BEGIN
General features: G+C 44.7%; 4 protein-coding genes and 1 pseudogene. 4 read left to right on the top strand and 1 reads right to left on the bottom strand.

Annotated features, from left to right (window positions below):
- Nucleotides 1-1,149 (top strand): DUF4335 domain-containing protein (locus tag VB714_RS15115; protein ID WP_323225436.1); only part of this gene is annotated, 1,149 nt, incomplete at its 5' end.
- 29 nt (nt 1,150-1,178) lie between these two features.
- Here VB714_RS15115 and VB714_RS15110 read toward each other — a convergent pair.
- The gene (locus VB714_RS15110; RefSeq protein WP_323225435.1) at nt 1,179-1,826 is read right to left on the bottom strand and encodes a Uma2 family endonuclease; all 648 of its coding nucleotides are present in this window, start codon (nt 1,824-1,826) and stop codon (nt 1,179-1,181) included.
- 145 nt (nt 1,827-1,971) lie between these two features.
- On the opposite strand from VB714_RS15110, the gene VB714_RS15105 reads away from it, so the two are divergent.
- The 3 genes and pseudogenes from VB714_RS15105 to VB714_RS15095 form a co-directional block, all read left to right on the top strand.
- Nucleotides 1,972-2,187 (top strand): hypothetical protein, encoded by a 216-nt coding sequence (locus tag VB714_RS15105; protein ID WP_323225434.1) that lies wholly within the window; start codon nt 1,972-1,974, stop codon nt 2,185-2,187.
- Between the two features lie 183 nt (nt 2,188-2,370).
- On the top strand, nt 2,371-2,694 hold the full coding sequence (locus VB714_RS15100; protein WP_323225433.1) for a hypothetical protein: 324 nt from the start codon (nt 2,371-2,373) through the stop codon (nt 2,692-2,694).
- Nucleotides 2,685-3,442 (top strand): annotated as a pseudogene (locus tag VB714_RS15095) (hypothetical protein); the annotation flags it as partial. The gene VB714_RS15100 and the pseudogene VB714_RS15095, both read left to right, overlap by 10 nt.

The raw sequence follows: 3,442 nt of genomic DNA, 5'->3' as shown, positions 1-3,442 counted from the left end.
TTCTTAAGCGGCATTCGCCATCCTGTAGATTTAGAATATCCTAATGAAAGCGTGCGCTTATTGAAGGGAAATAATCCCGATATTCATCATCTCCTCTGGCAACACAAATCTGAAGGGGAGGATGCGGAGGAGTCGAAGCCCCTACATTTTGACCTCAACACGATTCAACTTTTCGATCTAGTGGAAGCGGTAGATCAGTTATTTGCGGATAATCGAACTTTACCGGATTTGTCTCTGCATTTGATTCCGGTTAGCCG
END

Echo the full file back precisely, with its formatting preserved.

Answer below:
General features: G+C 44.7%; 4 protein-coding genes and 1 pseudogene. 4 read left to right on the top strand and 1 reads right to left on the bottom strand.

Annotated features, from left to right (window positions below):
- Nucleotides 1-1,149 (top strand): DUF4335 domain-containing protein (locus tag VB714_RS15115; protein ID WP_323225436.1); only part of this gene is annotated, 1,149 nt, incomplete at its 5' end.
- 29 nt (nt 1,150-1,178) lie between these two features.
- Here VB714_RS15115 and VB714_RS15110 read toward each other — a convergent pair.
- The gene (locus VB714_RS15110; RefSeq protein WP_323225435.1) at nt 1,179-1,826 is read right to left on the bottom strand and encodes a Uma2 family endonuclease; all 648 of its coding nucleotides are present in this window, start codon (nt 1,824-1,826) and stop codon (nt 1,179-1,181) included.
- 145 nt (nt 1,827-1,971) lie between these two features.
- On the opposite strand from VB714_RS15110, the gene VB714_RS15105 reads away from it, so the two are divergent.
- The 3 genes and pseudogenes from VB714_RS15105 to VB714_RS15095 form a co-directional block, all read left to right on the top strand.
- Nucleotides 1,972-2,187 (top strand): hypothetical protein, encoded by a 216-nt coding sequence (locus tag VB714_RS15105; protein ID WP_323225434.1) that lies wholly within the window; start codon nt 1,972-1,974, stop codon nt 2,185-2,187.
- Between the two features lie 183 nt (nt 2,188-2,370).
- On the top strand, nt 2,371-2,694 hold the full coding sequence (locus VB714_RS15100; protein WP_323225433.1) for a hypothetical protein: 324 nt from the start codon (nt 2,371-2,373) through the stop codon (nt 2,692-2,694).
- Nucleotides 2,685-3,442 (top strand): annotated as a pseudogene (locus tag VB714_RS15095) (hypothetical protein); the annotation flags it as partial. The gene VB714_RS15100 and the pseudogene VB714_RS15095, both read left to right, overlap by 10 nt.

The raw sequence follows: 3,442 nt of genomic DNA, 5'->3' as shown, positions 1-3,442 counted from the left end.
TTCTTAAGCGGCATTCGCCATCCTGTAGATTTAGAATATCCTAATGAAAGCGTGCGCTTATTGAAGGGAAATAATCCCGATATTCATCATCTCCTCTGGCAACACAAATCTGAAGGGGAGGATGCGGAGGAGTCGAAGCCCCTACATTTTGACCTCAACACGATTCAACTTTTCGATCTAGTGGAAGCGGTAGATCAGTTATTTGCGGATAATCGAACTTTACCGGATTTGTCTCTGCATTTGATTCCGGTTAGCCG